January 2, 2010

Novel Plotting: Cut & Paste

Okay. I've got to figure this out.

Original manuscript contains TONS of bird-walk, stream-of-consciousness scenes. Probably the majority serve no real purpose but word count, but there are others that were written on the prodding of instinct. At the time, I wrote them from the In-Zone.

The problem is, in revising, I've thus far gone back and struck most of those out, because I haven't felt they're necessary to move the plot along. However...they may be essential to defining the depth of my character.

Now's the time to analyze all this. Six years ago, I was too close to the subject matter to be able to tell if a scene belonged. I think I can be objective now that I'm distanced.

So, I'm going to have to do a little work to arrange the content into tangible parts I can manipulate. And I don't mean Post-It notes on a dry-erase board.

I need to be able to cut the actual manuscript into scenes, put them into little pockets, label them, and arrange them on the wall. Every story within the story, every anecdote and flashback must be positioned so I can see from afar:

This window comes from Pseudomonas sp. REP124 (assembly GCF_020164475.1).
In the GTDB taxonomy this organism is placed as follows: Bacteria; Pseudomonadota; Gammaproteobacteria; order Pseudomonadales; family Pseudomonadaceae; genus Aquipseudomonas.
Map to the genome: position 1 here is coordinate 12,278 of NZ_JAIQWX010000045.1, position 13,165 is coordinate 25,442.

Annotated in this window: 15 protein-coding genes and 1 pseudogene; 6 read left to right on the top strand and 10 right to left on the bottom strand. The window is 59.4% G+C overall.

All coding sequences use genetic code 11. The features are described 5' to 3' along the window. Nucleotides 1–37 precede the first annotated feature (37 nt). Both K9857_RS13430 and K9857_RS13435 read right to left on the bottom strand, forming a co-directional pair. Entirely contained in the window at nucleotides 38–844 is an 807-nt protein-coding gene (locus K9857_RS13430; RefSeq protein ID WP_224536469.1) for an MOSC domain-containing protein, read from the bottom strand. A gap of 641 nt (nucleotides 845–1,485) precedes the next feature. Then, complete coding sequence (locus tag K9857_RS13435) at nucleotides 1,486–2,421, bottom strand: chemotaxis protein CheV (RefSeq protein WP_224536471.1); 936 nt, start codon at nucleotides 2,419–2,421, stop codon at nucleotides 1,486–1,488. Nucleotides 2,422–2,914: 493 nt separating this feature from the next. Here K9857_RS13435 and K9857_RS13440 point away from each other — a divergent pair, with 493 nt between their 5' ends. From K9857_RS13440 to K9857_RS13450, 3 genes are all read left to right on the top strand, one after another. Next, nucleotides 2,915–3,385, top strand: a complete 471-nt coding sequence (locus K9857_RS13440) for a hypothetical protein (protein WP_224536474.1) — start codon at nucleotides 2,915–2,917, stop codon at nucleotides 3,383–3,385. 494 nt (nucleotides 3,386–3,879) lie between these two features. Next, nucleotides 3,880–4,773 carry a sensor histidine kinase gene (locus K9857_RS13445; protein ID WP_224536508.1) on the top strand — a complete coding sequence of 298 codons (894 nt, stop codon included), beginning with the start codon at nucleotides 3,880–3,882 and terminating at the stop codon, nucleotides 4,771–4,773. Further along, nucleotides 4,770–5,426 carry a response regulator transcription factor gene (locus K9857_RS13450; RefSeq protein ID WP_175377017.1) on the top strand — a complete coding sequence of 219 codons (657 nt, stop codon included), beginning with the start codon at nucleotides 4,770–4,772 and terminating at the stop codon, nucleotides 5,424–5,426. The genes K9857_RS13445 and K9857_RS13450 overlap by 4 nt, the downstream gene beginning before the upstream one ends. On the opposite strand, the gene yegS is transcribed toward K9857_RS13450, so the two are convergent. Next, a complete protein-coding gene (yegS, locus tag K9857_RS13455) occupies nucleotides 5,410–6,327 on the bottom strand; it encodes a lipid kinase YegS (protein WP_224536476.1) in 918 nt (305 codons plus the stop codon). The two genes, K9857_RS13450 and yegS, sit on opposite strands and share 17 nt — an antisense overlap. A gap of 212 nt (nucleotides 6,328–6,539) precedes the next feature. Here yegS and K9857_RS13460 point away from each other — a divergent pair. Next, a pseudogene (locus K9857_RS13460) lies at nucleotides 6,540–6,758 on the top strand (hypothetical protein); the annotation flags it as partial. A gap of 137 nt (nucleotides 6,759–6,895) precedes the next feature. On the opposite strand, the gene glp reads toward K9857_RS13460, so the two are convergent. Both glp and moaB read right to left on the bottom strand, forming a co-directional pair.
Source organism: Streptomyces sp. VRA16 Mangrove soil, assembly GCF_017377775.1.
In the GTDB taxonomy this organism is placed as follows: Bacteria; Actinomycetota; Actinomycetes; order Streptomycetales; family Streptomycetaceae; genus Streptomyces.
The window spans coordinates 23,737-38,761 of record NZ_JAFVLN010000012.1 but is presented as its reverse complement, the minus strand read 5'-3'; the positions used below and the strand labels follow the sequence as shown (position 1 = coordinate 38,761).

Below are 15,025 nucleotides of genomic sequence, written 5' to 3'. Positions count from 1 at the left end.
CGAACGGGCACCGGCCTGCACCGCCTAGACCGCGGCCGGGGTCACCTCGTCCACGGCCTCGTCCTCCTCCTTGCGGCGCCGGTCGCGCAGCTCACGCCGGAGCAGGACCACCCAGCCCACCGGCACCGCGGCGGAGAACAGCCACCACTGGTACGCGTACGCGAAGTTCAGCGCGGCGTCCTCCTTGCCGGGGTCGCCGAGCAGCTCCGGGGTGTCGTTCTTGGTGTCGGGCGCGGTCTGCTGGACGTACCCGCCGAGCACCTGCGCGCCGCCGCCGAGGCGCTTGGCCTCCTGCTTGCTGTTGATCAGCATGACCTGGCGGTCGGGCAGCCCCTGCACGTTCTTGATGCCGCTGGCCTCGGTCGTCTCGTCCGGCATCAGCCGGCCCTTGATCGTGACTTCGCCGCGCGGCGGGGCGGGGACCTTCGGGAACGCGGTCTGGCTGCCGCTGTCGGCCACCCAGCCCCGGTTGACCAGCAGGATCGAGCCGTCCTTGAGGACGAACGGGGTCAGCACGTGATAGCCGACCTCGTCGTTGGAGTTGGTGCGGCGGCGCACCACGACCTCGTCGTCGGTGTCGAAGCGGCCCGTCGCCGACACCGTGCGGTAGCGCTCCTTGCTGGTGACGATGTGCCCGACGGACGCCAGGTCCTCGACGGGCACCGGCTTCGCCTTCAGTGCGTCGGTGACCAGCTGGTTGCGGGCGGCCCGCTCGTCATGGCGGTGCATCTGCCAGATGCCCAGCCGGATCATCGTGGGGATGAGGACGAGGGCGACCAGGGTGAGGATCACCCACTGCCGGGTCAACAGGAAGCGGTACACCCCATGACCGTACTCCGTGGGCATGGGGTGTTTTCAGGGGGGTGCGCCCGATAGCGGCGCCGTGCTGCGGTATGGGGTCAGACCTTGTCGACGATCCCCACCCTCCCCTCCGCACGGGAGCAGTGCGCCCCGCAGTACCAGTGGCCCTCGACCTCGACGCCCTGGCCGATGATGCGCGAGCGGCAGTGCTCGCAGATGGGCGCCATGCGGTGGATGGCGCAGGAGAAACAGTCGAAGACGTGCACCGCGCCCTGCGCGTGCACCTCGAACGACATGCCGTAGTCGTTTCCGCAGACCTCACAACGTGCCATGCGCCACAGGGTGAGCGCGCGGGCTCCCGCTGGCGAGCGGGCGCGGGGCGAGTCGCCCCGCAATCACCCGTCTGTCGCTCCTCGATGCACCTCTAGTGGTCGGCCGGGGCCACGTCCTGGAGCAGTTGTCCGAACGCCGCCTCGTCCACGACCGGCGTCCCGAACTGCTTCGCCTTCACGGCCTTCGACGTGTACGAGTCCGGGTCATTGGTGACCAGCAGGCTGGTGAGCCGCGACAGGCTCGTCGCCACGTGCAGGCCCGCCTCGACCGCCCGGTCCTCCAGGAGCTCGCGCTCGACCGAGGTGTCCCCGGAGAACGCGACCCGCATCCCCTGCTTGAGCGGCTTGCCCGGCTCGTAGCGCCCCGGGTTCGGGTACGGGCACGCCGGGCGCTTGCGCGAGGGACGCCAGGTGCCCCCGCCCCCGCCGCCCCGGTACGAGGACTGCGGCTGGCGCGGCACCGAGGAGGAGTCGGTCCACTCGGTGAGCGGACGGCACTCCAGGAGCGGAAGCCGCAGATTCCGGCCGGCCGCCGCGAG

1. what my main character has remembered
  2. what piece of the puzzle the memory represents
  3. if the memory is essential
  4. how the memory is essential
  5. where the memory belongs
Just the simple task of printing out the original manuscript is not simple at all. The original doc has html code peppered throughout, so I have to go back and clean it up.

Then print.

Then cut.

But I feel better about it all. I need to give myself some credit. The streams-of-consciousness passages I wrote into the first draft served purposes for the time. Some of them are too weak to keep. Others just need a good polishing. Whether I drop parts or beef them up, the editing will bring the story one step closer to completion.

And that makes me very, very happy, because I realized today, counting back...I've been working on this book for SIX YEARS.

Six years.

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